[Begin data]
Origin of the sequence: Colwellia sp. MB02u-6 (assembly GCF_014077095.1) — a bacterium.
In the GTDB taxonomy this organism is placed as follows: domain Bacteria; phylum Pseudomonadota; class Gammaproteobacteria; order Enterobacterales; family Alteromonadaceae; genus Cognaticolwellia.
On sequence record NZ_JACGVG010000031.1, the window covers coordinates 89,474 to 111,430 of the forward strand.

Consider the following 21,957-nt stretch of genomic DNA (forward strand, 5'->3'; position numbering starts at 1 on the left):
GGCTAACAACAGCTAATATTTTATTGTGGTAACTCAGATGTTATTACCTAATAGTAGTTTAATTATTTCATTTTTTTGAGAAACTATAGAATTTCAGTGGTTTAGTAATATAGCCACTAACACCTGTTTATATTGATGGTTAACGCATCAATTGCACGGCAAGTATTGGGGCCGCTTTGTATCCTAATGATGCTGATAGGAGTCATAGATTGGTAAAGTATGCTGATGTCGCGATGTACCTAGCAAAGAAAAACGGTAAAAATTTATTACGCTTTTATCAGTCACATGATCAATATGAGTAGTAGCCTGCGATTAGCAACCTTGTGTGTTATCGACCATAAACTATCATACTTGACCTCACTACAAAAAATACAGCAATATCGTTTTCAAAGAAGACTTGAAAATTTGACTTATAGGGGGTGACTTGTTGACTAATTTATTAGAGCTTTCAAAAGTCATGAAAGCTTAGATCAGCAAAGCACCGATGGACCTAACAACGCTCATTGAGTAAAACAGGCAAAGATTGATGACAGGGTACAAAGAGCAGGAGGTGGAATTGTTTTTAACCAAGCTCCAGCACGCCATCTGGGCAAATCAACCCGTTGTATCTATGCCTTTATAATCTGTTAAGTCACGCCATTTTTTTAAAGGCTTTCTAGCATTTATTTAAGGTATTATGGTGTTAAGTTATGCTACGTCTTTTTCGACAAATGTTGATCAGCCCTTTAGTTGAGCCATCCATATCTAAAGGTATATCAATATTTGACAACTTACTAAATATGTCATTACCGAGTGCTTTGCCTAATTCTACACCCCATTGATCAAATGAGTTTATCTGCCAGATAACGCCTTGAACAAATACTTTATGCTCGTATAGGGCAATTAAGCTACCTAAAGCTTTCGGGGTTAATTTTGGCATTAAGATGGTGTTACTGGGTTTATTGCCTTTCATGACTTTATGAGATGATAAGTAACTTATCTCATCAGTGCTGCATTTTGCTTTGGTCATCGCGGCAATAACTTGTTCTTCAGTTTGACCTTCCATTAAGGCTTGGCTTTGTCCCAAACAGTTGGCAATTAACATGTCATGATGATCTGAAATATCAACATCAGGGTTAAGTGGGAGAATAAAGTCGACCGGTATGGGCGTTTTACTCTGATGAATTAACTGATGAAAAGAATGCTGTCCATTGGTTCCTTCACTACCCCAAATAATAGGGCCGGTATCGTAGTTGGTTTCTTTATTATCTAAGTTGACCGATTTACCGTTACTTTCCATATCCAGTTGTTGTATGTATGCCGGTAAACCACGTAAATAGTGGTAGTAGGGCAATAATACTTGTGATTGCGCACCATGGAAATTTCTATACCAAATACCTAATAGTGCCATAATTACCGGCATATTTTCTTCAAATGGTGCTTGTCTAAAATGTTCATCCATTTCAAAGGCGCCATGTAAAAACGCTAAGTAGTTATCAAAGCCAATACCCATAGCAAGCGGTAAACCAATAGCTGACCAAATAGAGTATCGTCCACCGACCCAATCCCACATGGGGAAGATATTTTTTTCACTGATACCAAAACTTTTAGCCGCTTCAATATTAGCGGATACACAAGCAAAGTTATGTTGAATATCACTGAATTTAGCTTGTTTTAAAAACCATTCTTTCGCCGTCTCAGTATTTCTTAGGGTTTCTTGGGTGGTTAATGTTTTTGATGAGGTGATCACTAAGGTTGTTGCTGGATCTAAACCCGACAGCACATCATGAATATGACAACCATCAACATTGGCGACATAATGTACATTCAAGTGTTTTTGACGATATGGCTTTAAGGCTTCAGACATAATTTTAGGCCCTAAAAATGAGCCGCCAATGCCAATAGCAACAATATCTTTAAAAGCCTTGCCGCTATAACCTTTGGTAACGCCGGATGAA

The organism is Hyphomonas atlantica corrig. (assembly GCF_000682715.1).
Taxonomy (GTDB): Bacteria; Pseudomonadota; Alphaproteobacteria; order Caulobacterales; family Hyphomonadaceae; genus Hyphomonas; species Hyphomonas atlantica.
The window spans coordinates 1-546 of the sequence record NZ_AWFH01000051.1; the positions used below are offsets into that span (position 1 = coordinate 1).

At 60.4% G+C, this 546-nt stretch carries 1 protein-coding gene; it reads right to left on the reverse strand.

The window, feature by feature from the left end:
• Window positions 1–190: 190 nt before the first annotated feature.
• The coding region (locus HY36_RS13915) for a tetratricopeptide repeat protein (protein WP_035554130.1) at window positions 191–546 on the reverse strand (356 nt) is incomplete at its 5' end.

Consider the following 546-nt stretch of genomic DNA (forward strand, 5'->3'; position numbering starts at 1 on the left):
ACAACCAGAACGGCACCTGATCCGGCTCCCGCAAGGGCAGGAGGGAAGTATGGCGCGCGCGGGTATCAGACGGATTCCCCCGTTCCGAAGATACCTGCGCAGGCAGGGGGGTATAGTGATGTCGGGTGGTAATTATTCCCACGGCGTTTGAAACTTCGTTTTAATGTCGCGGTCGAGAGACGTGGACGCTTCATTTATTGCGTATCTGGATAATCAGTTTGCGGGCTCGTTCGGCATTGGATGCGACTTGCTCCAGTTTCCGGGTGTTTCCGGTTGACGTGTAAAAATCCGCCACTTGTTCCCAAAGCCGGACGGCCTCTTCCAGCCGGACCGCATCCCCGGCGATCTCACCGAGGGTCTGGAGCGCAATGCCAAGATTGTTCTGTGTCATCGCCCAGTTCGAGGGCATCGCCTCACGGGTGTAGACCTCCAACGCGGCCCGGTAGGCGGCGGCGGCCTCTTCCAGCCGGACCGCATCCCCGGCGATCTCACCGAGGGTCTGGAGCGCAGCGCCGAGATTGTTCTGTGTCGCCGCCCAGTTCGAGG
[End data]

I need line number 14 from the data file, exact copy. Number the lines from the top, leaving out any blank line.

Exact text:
ACAACCAGAACGGCACCTGATCCGGCTCCCGCAAGGGCAGGAGGGAAGTATGGCGCGCGCGGGTATCAGACGGATTCCCCCGTTCCGAAGATACCTGCGCAGGCAGGGGGGTATAGTGATGTCGGGTGGTAATTATTCCCACGGCGTTTGAAACTTCGTTTTAATGTCGCGGTCGAGAGACGTGGACGCTTCATTTATTGCGTATCTGGATAATCAGTTTGCGGGCTCGTTCGGCATTGGATGCGACTTGCTCCAGTTTCCGGGTGTTTCCGGTTGACGTGTAAAAATCCGCCACTTGTTCCCAAAGCCGGACGGCCTCTTCCAGCCGGACCGCATCCCCGGCGATCTCACCGAGGGTCTGGAGCGCAATGCCAAGATTGTTCTGTGTCATCGCCCAGTTCGAGGGCATCGCCTCACGGGTGTAGACCTCCAACGCGGCCCGGTAGGCGGCGGCGGCCTCTTCCAGCCGGACCGCATCCCCGGCGATCTCACCGAGGGTCTGGAGCGCAGCGCCGAGATTGTTCTGTGTCGCCGCCCAGTTCGAGG